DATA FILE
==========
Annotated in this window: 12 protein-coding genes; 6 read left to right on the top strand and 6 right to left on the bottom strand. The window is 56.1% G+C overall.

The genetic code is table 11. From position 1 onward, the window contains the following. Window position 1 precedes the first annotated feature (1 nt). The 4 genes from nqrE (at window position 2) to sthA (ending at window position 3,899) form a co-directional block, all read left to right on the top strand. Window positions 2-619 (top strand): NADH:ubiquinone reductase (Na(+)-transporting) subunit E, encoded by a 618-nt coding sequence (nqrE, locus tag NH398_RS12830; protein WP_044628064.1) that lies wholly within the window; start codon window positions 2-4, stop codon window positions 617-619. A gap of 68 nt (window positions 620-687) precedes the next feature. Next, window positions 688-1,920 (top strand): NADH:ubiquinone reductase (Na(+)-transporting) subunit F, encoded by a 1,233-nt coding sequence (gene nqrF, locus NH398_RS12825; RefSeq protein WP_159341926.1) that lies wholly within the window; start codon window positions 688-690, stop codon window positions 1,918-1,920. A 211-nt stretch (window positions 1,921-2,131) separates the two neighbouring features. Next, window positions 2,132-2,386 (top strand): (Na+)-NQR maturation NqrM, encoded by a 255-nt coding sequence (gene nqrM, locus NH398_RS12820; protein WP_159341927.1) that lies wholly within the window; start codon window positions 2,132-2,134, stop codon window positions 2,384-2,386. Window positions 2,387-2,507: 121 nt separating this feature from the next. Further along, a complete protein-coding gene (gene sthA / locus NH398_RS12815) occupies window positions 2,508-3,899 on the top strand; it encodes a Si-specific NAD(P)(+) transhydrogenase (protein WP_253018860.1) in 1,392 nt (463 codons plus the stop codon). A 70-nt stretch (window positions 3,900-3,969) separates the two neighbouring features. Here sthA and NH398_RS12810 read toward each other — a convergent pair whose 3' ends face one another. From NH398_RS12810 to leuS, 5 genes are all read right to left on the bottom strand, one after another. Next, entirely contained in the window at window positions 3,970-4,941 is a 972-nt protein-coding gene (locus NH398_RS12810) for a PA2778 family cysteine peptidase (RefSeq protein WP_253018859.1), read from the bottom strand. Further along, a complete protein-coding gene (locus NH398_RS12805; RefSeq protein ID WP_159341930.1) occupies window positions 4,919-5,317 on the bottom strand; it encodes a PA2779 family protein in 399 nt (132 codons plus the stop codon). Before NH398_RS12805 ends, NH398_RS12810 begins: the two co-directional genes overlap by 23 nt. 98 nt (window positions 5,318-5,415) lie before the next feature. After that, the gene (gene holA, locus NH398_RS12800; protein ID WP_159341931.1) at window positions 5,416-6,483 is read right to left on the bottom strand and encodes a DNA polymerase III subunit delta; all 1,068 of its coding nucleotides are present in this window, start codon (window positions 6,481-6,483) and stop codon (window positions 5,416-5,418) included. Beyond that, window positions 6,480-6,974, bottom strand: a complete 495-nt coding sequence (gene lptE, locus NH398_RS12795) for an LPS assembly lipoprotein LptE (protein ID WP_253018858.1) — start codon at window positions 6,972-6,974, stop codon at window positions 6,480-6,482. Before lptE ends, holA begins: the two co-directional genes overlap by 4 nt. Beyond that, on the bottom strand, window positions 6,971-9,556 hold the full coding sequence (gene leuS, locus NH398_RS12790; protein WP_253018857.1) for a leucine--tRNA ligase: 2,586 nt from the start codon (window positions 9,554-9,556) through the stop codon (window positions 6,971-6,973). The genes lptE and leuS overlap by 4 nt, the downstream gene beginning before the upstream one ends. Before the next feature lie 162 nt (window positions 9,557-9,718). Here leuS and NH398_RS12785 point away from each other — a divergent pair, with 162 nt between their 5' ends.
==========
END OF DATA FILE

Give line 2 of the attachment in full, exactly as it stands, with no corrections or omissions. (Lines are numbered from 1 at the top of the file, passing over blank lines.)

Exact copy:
The genetic code is table 11. From position 1 onward, the window contains the following. Window position 1 precedes the first annotated feature (1 nt). The 4 genes from nqrE (at window position 2) to sthA (ending at window position 3,899) form a co-directional block, all read left to right on the top strand. Window positions 2-619 (top strand): NADH:ubiquinone reductase (Na(+)-transporting) subunit E, encoded by a 618-nt coding sequence (nqrE, locus tag NH398_RS12830; protein WP_044628064.1) that lies wholly within the window; start codon window positions 2-4, stop codon window positions 617-619. A gap of 68 nt (window positions 620-687) precedes the next feature. Next, window positions 688-1,920 (top strand): NADH:ubiquinone reductase (Na(+)-transporting) subunit F, encoded by a 1,233-nt coding sequence (gene nqrF, locus NH398_RS12825; RefSeq protein WP_159341926.1) that lies wholly within the window; start codon window positions 688-690, stop codon window positions 1,918-1,920. A 211-nt stretch (window positions 1,921-2,131) separates the two neighbouring features. Next, window positions 2,132-2,386 (top strand): (Na+)-NQR maturation NqrM, encoded by a 255-nt coding sequence (gene nqrM, locus NH398_RS12820; protein WP_159341927.1) that lies wholly within the window; start codon window positions 2,132-2,134, stop codon window positions 2,384-2,386. Window positions 2,387-2,507: 121 nt separating this feature from the next. Further along, a complete protein-coding gene (gene sthA / locus NH398_RS12815) occupies window positions 2,508-3,899 on the top strand; it encodes a Si-specific NAD(P)(+) transhydrogenase (protein WP_253018860.1) in 1,392 nt (463 codons plus the stop codon). A 70-nt stretch (window positions 3,900-3,969) separates the two neighbouring features. Here sthA and NH398_RS12810 read toward each other — a convergent pair whose 3' ends face one another. From NH398_RS12810 to leuS, 5 genes are all read right to left on the bottom strand, one after another. Next, entirely contained in the window at window positions 3,970-4,941 is a 972-nt protein-coding gene (locus NH398_RS12810) for a PA2778 family cysteine peptidase (RefSeq protein WP_253018859.1), read from the bottom strand. Further along, a complete protein-coding gene (locus NH398_RS12805; RefSeq protein ID WP_159341930.1) occupies window positions 4,919-5,317 on the bottom strand; it encodes a PA2779 family protein in 399 nt (132 codons plus the stop codon). Before NH398_RS12805 ends, NH398_RS12810 begins: the two co-directional genes overlap by 23 nt. 98 nt (window positions 5,318-5,415) lie before the next feature. After that, the gene (gene holA, locus NH398_RS12800; protein ID WP_159341931.1) at window positions 5,416-6,483 is read right to left on the bottom strand and encodes a DNA polymerase III subunit delta; all 1,068 of its coding nucleotides are present in this window, start codon (window positions 6,481-6,483) and stop codon (window positions 5,416-5,418) included. Beyond that, window positions 6,480-6,974, bottom strand: a complete 495-nt coding sequence (gene lptE, locus NH398_RS12795) for an LPS assembly lipoprotein LptE (protein ID WP_253018858.1) — start codon at window positions 6,972-6,974, stop codon at window positions 6,480-6,482. Before lptE ends, holA begins: the two co-directional genes overlap by 4 nt. Beyond that, on the bottom strand, window positions 6,971-9,556 hold the full coding sequence (gene leuS, locus NH398_RS12790; protein WP_253018857.1) for a leucine--tRNA ligase: 2,586 nt from the start codon (window positions 9,554-9,556) through the stop codon (window positions 6,971-6,973). The genes lptE and leuS overlap by 4 nt, the downstream gene beginning before the upstream one ends. Before the next feature lie 162 nt (window positions 9,557-9,718). Here leuS and NH398_RS12785 point away from each other — a divergent pair, with 162 nt between their 5' ends.